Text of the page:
The original recipe is here and I've posted it below with the changes I made accounting for two servings. You can easily double or triple it.

Broccoli and cheese stuffed chicken

2 chicken breasts, boneless and skinless, pounded thin (about 1/2 in)
2 slices Swiss cheese, the thinner the better
1 c cooked broccoli, chopped small
¾ c seasoned breadcrumbs
1 egg
splash of water
cooking spray (if your tray isn't nonstick)

Preheat oven to 350F/175C. In a small bowl mix the egg, water, and a pinch of salt to make an egg wash. Set aside. Put the breadcrumbs in another bowl.

Place a chicken breast in between two pieces of plastic wrap. Pound it thin with a meat tenderizer, being careful not to go too thin which will case the chicken to break apart when you try to roll it. Repeat with each piece of chicken. Place a piece of cheese (actually a half slice is usually adequate) on each piece of chicken, then put a little broccoli into the middle. Roll up the chicken and secure it closed with toothpicks. Season with a little salt. Roll each chicken wrap in the egg wash and coat with breadcrumbs (this can be a little tricky with the toothpicks!). If necessary, spray your cookie sheet, place the chicken on it, and bake for about 25 minutes until the chicken is cooked through.

Is it overkill with the toothpicks!!??


Roasted Ratatouille Chicken

We really like roasted vegetables and this is one of the easiest and healthiest recipes I have ever made. You can make as much as you want and omit any veg you don't like. I would definitely recommend using chicken breast with the bone in it as boneless would dry out before the veg were cooked. Use the larges roasting tin you have. I used a 9x13in dish using all of the veg the recipe called for and just two pieces of chicken and it was too small. It didn't allow for all the veg to roast and some of them were boiled in the juices. No worries though, we ate it all! I served it with steamed new potatoes and some of the La Brea garlic bread that we love.

The recipe can be found on the BBC GoodFood website here and I've typed it out for you below:

Roasted Ratatouille Chicken

1 onion, cut into chunks
2 red peppers, seeded and cut into chunks
1 courgette (zucchini), cut into chunks
1 aubergine (eggplant), cut into chunks
4 tomatoes, halved
4 tbsp olive oil, plus extra for drizzling
4 chicken breasts, skin on
Salt and pepper
Few rosemary sprigs (or a sprinkling of dried), optional

Heat oven to 200C/fan 180C. Lay all the vegetables in a large, shallow roasting tin. Sprinkle with some salt and pepper. Coat everything with olive oil and toss with your hands until everything is covered. Put the chicken skin side up, tucking them in amongst the veg. I found this better than placing it on top of the veg. Sprinkle the chicken with some salt and pepper and drizzle a little oil on top of the chicken. Roast for about 35 minutes until the vegetables are soft and the chicken is cooked.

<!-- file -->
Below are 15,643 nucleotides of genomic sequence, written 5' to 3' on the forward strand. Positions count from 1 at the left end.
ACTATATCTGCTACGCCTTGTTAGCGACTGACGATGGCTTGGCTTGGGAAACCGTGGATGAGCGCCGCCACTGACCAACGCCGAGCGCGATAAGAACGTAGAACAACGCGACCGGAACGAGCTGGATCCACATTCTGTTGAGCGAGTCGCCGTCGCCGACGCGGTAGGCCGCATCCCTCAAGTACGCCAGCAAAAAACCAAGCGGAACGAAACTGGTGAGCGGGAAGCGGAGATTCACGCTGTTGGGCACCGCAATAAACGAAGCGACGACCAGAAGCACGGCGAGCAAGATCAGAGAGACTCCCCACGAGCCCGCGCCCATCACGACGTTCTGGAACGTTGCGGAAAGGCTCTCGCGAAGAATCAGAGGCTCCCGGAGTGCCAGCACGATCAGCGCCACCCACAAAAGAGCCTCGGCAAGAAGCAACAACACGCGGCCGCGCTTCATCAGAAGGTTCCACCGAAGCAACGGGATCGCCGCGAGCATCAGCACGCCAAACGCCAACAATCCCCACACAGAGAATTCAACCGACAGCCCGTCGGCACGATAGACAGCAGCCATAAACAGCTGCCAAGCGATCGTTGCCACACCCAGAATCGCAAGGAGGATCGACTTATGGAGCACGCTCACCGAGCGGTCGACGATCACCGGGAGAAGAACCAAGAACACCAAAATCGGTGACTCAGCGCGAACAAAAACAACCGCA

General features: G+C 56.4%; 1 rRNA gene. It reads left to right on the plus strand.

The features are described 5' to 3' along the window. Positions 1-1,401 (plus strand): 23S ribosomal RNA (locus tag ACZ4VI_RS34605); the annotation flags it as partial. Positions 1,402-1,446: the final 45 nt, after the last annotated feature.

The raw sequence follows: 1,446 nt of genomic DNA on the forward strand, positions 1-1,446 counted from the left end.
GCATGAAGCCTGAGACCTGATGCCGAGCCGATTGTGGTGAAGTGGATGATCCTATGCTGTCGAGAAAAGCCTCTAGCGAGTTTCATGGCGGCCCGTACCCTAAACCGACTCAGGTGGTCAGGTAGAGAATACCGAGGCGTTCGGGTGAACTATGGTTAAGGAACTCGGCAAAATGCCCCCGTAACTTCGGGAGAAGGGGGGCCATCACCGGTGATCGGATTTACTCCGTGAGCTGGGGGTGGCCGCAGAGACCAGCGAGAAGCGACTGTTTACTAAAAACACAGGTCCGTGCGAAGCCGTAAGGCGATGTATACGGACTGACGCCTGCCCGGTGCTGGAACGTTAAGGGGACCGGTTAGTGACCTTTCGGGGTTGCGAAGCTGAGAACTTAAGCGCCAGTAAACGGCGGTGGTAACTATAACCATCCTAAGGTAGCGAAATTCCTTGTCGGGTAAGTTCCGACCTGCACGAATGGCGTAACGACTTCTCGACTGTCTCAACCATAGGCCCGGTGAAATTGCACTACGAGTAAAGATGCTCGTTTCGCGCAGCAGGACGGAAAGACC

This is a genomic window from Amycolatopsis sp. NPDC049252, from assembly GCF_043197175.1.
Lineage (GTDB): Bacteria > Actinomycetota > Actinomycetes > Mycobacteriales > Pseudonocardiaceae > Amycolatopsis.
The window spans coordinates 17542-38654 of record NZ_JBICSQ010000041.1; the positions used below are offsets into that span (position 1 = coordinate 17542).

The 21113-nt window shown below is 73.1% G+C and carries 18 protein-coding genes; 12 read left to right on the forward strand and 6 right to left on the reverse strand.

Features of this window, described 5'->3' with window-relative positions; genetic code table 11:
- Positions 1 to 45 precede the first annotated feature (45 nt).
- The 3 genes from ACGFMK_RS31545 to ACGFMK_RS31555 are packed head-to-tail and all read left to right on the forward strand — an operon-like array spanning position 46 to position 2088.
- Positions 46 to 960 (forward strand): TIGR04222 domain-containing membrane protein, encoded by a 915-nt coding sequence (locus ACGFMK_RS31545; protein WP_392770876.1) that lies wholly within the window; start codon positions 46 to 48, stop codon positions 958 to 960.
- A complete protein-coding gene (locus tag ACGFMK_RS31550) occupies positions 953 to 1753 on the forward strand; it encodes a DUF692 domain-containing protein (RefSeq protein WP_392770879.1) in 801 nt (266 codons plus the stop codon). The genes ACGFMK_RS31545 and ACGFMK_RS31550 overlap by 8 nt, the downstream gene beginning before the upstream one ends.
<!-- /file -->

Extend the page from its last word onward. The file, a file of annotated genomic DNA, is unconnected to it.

Saturday, 27 March 2010

Chocolate Stout Cupcakes

Anyone notice a trend in the desserts I make?? That's right - chocolate. This recipe was brought to my attention when the Food Network tweeted about it on Twitter. It's nice to know that site is actually good for something! I haven't made a lot of cupcakes from scratch, but these are by far the best tasting cupcakes I have ever made! They were also simple, which I always appreciate! I'm usually not a huge fan of alcohol-flavored cakes and candies, but the flavor is really subtle in this recipe. They were incredibly moist and not too sweet. The icing is sweet, but since the cake isn't overly sweet it works well. Also, the cream cheese compliments the chocolate nicely. I usually make cream cheese icing with butter, but this recipe uses heavy (double) cream instead. I preferred this over the butter recipe and I'll be using it again.

For best results, if you're making them for a special occasion then make them the day before. They'll taste even better the next day.

Here is the original recipe from the Food Network and I've also typed it out for you below.

Chocolate Stout Cupcakes

¾ c unsweetened cocoa (I used Green and Blacks), plus more for dusting the finished cupcakes
2 c sugar
2 c all-purpose flour (plain or cream if in the UK/Ireland)
1 tsp baking soda
Pinch of salt
1 bottle (12 oz or ¾ of a pint) stout beer*
1 stick (½ c) butter, melted
1 tbsp vanilla extract
3 large eggs (medium if in the UK/Ireland)
¾ c sour cream or crème fraiche
8 oz pkg cream cheese, softened to room temperature
¾ c heavy cream (double if in the UK/Ireland)
1 lb (450g) confectioners' sugar (icing sugar if in the UK/Ireland)

Preheat the oven to 350°F/170°C (fan assisted).

In a large bowl whisk together the cocoa powder, sugar, flour, baking soda, and salt. Set aside.

In a large mixing bowl combine the stout, melted butter, and vanilla extract. Beat in the eggs, one at a time. Mix in the sour cream until thoroughly combined and smooth. Gradually mix the dry ingredients in with the wet ones.

Lightly grease 24 muffin tins or use idiot-proof muffin cups like I did! Divide the batter equally, filling each tin ¾ full. Bake for about 12 minutes, rotate the pan, then bake for an additional 12-13 minutes until risen, nicely domed, and set in the middle but still soft and tender. Cool before turning out, or if in a muffin cup pop them out and cool on a rack. Cool completely before icing.

To make the icing: In a medium bowl with a hand mixer, beat the cream cheese on medium speed until light and fluffy. Gradually beat in the heavy cream. On low speed slowly incorporate the confectioners' sugar until smooth. Cover with plastic wrap and refrigerate until ready to use. Icing can be made several hours ahead and stored in the refrigerator. Dust frosted cupcakes with cocoa powder.